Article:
By Glynn Wilson –
While Vice President Joe Biden has only hinted that he might run for president against former Secretary of State Hillary Clinton and Vermont Senator Bernie Sanders, a new Quinnipiac University poll released Thursday shows Biden might fare better against any of the Republicans in the general election than Clinton, who until recently was considered the runaway front runner.
If the presidential election were held today, for example, and the race came down to Biden versus Bush, Biden would win it 45 to 39 percent, according to this poll. On the same question, Clinton only leads Bush 42 to 40 percent. Biden would beat Trump 48 to 40 percent, while Clinton only leads Trump 45 to 41 percent.
Clinton still leads the field with likely Democratic Party primary voters at 45 percent, but she has dropped 10 points from a high of 55 percent back in July. Vermont Senator Bernie Sanders is now up to 22 percent in the polls, his highest number yet, while Biden stands at 18 percent even though he has not officially entered the race. No other Democratic candidate tops 1 percent, and only 11 percent of likely Democratic voters say they are undecided.
Biden has the best favorability rating among top Republican and Democratic candidates, while New York real estate mogul and reality television celebrity Donald Trump has increased his lead in the crowded Republican field to 28 percent, up from 20 percent in July.
“This is the highest tally and widest margin for any Republican so far in this election,” Quinnipiac said in the release announcing the results.
“On the Democratic side, Secretary Hillary Clinton continues her slide while Sen. Bernie Sanders continues to narrow the gap,” Malloy said. “But the real news is the man who isn’t there – yet. Vice President Joseph Biden has the best appeal in general election matchups against top Republicans.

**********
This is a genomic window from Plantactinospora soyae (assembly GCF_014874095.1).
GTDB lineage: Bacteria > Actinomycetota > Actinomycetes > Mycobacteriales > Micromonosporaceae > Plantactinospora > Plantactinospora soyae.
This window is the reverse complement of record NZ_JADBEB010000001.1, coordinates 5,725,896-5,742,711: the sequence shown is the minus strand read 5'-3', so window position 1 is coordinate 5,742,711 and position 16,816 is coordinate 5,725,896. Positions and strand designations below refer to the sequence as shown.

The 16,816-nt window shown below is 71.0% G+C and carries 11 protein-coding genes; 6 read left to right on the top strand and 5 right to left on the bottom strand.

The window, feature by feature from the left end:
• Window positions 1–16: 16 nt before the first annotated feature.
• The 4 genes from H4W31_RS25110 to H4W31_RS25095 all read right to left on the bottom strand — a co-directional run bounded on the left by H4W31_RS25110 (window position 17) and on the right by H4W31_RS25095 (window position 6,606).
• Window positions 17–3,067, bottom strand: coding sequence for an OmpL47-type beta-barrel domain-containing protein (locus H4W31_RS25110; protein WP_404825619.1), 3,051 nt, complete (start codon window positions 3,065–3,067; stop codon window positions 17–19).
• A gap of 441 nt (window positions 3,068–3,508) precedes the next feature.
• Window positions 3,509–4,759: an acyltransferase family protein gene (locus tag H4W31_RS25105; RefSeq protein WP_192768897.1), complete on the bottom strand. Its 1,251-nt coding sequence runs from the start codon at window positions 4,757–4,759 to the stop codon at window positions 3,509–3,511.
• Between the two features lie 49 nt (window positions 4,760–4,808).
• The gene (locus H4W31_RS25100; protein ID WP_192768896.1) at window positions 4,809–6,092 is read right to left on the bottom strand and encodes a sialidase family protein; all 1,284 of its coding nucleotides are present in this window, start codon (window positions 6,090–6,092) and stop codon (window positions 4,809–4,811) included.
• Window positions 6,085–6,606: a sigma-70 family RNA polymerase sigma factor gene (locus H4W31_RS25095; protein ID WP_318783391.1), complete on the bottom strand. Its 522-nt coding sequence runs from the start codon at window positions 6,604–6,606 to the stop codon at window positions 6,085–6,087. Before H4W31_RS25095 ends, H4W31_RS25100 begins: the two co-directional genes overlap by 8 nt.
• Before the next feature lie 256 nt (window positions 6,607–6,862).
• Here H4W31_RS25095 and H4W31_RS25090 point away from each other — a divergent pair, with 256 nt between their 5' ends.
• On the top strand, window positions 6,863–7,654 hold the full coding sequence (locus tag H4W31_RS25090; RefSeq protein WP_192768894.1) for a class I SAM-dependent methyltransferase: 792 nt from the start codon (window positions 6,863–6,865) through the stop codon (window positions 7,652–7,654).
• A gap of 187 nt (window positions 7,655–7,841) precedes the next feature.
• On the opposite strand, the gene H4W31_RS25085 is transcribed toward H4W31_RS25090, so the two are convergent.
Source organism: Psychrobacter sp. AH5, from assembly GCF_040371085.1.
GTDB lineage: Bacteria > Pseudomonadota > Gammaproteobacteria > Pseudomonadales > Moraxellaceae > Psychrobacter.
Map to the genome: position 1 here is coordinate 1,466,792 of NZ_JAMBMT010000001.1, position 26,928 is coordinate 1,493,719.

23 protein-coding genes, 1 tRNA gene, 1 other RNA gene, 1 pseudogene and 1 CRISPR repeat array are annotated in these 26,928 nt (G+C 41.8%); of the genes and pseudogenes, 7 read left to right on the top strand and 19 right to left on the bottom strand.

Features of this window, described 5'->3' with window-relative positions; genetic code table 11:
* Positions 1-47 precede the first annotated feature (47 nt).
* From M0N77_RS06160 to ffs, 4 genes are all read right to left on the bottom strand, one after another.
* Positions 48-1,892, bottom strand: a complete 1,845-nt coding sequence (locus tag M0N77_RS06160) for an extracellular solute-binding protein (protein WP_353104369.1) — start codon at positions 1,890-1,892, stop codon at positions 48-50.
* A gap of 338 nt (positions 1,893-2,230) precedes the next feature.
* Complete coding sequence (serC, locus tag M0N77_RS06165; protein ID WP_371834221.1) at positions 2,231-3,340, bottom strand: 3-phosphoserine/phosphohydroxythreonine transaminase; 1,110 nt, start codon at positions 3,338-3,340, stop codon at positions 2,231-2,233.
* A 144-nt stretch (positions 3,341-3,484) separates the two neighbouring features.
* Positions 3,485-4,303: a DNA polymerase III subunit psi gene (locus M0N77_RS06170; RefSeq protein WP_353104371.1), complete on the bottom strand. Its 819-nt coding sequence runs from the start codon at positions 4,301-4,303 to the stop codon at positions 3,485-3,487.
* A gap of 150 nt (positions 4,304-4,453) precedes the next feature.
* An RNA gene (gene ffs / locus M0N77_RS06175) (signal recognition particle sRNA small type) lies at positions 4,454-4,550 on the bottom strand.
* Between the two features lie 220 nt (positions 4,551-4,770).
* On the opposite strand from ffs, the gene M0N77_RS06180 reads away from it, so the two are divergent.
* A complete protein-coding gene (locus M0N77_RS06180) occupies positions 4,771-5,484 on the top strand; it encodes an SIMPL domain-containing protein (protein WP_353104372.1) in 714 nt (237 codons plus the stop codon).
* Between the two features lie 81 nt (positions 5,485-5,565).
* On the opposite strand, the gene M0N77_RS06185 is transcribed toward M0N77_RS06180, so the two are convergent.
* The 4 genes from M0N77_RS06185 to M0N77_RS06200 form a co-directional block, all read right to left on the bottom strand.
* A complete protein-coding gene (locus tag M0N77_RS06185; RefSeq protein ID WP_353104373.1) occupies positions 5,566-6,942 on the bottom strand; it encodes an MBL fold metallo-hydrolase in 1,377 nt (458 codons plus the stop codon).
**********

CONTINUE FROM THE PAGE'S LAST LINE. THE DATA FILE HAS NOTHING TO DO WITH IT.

“Note to Biden: They like you, they really like you, or they like you more than the others,” Malloy said. “If he is sitting on the fence, his scores in the matchups and his favorability ratings may compel him to say, ‘Let’s do this.'”
African American doctor Ben Carson is now in second place in the GOP field with 12 percent of would be Republican voters, while former Florida Gov. Jeb Bush is now tied for third at 7 percent with Texas Senator Ted Cruz and Florida Senator Marco Rubio.
No other Republican tops 6 percent, and only 11 percent of likely Republican voters are still undecided.
“Donald Trump soars; Ben Carson rises; Jeb Bush slips and some GOP hopefuls seem to disappear,” said Tim Malloy, assistant director of the Quinnipiac University Poll. “Trump proves you don’t have to be loved by everyone, just by enough Republicans to lead the GOP pack.”
Trump also tops the “no way” list, according to Quinnipiac, as 26 percent of Republican voters say they would definitely not support him. Bush is next down the list with 18 percent.
Clinton tops the Democrats’ “no way” list with 11 percent, and when asked, “What is the first word that comes to mind when you think of Hillary Clinton?”, the most frequently mentioned word was “Liar”. This is an indication that the smear campaign over the missing e-mails on the private server appears to be working, causing serious problems for her campaign.
By contrast, when asked the same question about Trump, voters came up with “Arrogant” and when asked the same about Bush, the only thing they could come up with is the name “Bush” and “brother.” Not a good sign for Jeb.
© 2015, Glynn Wilson. All rights reserved.